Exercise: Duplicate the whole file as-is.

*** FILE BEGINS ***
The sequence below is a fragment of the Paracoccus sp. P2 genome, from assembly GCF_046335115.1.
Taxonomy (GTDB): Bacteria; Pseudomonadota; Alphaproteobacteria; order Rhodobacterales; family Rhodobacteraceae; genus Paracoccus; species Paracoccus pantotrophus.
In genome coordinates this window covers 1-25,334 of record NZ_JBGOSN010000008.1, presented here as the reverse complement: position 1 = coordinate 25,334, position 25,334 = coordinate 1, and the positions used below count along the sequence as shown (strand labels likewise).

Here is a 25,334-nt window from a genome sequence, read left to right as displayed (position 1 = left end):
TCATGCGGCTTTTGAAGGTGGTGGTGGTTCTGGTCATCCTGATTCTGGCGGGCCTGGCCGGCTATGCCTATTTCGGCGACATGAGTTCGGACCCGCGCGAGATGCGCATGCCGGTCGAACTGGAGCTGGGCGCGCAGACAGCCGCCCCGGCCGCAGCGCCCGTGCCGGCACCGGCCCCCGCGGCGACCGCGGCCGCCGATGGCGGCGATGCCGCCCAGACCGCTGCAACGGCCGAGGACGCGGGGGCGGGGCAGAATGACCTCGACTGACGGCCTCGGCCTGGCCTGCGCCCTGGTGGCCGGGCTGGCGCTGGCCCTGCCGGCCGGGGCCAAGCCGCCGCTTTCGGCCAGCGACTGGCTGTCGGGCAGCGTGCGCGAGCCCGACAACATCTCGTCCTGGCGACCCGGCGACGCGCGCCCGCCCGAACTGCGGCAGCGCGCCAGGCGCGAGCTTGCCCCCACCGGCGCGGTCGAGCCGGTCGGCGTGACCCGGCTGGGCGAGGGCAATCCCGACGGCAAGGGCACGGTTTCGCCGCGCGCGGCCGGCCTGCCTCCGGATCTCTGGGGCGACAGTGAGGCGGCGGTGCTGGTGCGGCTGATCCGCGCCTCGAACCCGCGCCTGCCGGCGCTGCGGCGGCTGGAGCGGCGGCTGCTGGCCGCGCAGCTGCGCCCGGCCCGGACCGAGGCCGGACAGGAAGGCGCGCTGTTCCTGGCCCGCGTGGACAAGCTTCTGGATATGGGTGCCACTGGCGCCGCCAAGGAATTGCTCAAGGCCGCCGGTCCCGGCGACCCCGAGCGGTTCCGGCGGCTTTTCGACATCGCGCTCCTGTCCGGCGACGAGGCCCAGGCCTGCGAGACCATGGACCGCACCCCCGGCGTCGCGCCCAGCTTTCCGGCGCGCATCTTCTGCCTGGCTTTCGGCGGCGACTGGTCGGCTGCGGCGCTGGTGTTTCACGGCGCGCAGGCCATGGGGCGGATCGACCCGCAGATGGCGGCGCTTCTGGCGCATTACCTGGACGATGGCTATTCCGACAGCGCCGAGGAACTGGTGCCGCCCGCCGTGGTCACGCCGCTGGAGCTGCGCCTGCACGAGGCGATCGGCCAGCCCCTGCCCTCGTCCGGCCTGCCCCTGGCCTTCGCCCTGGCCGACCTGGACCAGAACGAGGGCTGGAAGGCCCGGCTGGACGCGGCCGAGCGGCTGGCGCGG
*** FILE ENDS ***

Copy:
The sequence below is a fragment of the Paracoccus sp. P2 genome, from assembly GCF_046335115.1.
Taxonomy (GTDB): Bacteria; Pseudomonadota; Alphaproteobacteria; order Rhodobacterales; family Rhodobacteraceae; genus Paracoccus; species Paracoccus pantotrophus.
In genome coordinates this window covers 1-25,334 of record NZ_JBGOSN010000008.1, presented here as the reverse complement: position 1 = coordinate 25,334, position 25,334 = coordinate 1, and the positions used below count along the sequence as shown (strand labels likewise).

Here is a 25,334-nt window from a genome sequence, read left to right as displayed (position 1 = left end):
TCATGCGGCTTTTGAAGGTGGTGGTGGTTCTGGTCATCCTGATTCTGGCGGGCCTGGCCGGCTATGCCTATTTCGGCGACATGAGTTCGGACCCGCGCGAGATGCGCATGCCGGTCGAACTGGAGCTGGGCGCGCAGACAGCCGCCCCGGCCGCAGCGCCCGTGCCGGCACCGGCCCCCGCGGCGACCGCGGCCGCCGATGGCGGCGATGCCGCCCAGACCGCTGCAACGGCCGAGGACGCGGGGGCGGGGCAGAATGACCTCGACTGACGGCCTCGGCCTGGCCTGCGCCCTGGTGGCCGGGCTGGCGCTGGCCCTGCCGGCCGGGGCCAAGCCGCCGCTTTCGGCCAGCGACTGGCTGTCGGGCAGCGTGCGCGAGCCCGACAACATCTCGTCCTGGCGACCCGGCGACGCGCGCCCGCCCGAACTGCGGCAGCGCGCCAGGCGCGAGCTTGCCCCCACCGGCGCGGTCGAGCCGGTCGGCGTGACCCGGCTGGGCGAGGGCAATCCCGACGGCAAGGGCACGGTTTCGCCGCGCGCGGCCGGCCTGCCTCCGGATCTCTGGGGCGACAGTGAGGCGGCGGTGCTGGTGCGGCTGATCCGCGCCTCGAACCCGCGCCTGCCGGCGCTGCGGCGGCTGGAGCGGCGGCTGCTGGCCGCGCAGCTGCGCCCGGCCCGGACCGAGGCCGGACAGGAAGGCGCGCTGTTCCTGGCCCGCGTGGACAAGCTTCTGGATATGGGTGCCACTGGCGCCGCCAAGGAATTGCTCAAGGCCGCCGGTCCCGGCGACCCCGAGCGGTTCCGGCGGCTTTTCGACATCGCGCTCCTGTCCGGCGACGAGGCCCAGGCCTGCGAGACCATGGACCGCACCCCCGGCGTCGCGCCCAGCTTTCCGGCGCGCATCTTCTGCCTGGCTTTCGGCGGCGACTGGTCGGCTGCGGCGCTGGTGTTTCACGGCGCGCAGGCCATGGGGCGGATCGACCCGCAGATGGCGGCGCTTCTGGCGCATTACCTGGACGATGGCTATTCCGACAGCGCCGAGGAACTGGTGCCGCCCGCCGTGGTCACGCCGCTGGAGCTGCGCCTGCACGAGGCGATCGGCCAGCCCCTGCCCTCGTCCGGCCTGCCCCTGGCCTTCGCCCTGGCCGACCTGGACCAGAACGAGGGCTGGAAGGCCCGGCTGGACGCGGCCGAGCGGCTGGCGCGG